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To investigate the association between cancer patients' reluctance for emotional disclosure to their physician and underrecognition of depression by physicians.
Randomly selected ambulatory patients with lung cancer were evaluated by the Hospital Depression and Anxiety Scale (HADS), and those with scores over the validated cutoff value for adjustment disorder or major depressive disorder were included in this analysis. The data set included the responses to the 13-item questionnaire to assess four possible concerns of patients in relation to emotional disclosure to the treating physician (“no perceived need to disclose emotions,” “fear of the negative impact of emotional disclosure,” “negative attitude toward emotional disclosure,” “hesitation to disturb the physician with emotional disclosure”). The attending physicians rated the severity of depression in each patient using 3-point Likert scales (0 [absent] to 2 [clinical]). Depression was considered to be underrecognized when the patients had a HADS score above the cutoff value, but in whom the depression rating by the attending physician was 0.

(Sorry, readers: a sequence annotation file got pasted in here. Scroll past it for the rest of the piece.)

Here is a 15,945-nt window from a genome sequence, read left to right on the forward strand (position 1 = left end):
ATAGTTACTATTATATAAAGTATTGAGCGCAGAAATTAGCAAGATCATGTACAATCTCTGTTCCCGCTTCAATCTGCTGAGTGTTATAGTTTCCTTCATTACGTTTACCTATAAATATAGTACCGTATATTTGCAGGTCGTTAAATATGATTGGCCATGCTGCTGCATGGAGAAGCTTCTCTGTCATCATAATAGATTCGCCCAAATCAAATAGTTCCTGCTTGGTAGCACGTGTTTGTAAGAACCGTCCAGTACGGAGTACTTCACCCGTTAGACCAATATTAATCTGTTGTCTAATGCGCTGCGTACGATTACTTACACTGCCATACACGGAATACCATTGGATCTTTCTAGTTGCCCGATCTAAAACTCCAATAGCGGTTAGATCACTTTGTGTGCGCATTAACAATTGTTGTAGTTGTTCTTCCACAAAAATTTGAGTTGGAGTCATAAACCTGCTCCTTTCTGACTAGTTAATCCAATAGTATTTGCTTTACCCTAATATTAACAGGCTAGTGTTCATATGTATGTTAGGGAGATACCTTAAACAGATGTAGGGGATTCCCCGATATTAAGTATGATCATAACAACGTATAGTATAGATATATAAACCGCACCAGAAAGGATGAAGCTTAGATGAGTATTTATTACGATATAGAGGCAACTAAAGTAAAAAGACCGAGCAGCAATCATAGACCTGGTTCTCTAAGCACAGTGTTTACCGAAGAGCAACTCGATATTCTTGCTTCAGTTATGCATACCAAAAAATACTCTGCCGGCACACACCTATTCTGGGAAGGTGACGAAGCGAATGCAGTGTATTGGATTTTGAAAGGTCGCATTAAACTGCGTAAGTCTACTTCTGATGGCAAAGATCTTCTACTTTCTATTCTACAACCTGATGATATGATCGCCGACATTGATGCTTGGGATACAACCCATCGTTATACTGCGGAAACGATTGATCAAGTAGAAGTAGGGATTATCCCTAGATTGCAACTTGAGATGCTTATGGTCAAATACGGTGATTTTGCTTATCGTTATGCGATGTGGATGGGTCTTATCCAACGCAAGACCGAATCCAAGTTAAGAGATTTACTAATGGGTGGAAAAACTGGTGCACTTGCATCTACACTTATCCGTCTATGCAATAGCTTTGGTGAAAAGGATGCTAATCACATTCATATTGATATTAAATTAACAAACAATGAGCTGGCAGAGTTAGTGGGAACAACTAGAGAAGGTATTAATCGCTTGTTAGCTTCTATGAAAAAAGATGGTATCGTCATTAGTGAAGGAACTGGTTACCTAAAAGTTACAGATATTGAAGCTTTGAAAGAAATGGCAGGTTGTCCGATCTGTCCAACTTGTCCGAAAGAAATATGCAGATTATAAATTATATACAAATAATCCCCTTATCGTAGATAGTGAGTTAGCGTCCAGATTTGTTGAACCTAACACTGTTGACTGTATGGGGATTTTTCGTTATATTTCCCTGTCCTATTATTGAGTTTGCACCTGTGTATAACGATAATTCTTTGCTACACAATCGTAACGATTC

The HADS score was over the cutoff value in the 60 patients. The mean age was 65.1 ± 10.0, and 82% had advanced cancer (Stage IIIb or IV or recurrence). Depression was underrecognized in 44 (73%) patients. None of the four factors related to reluctance for emotional disclosure was associated with the underrecognition of depression by the physicians. None of the demographic or cancer–related variables were associated with depression underrecognition by physicians.
Significance of results:
The results did not support the assumption that patients' reluctance for emotional disclosure is associated with the underrecognition of depression by physicians.
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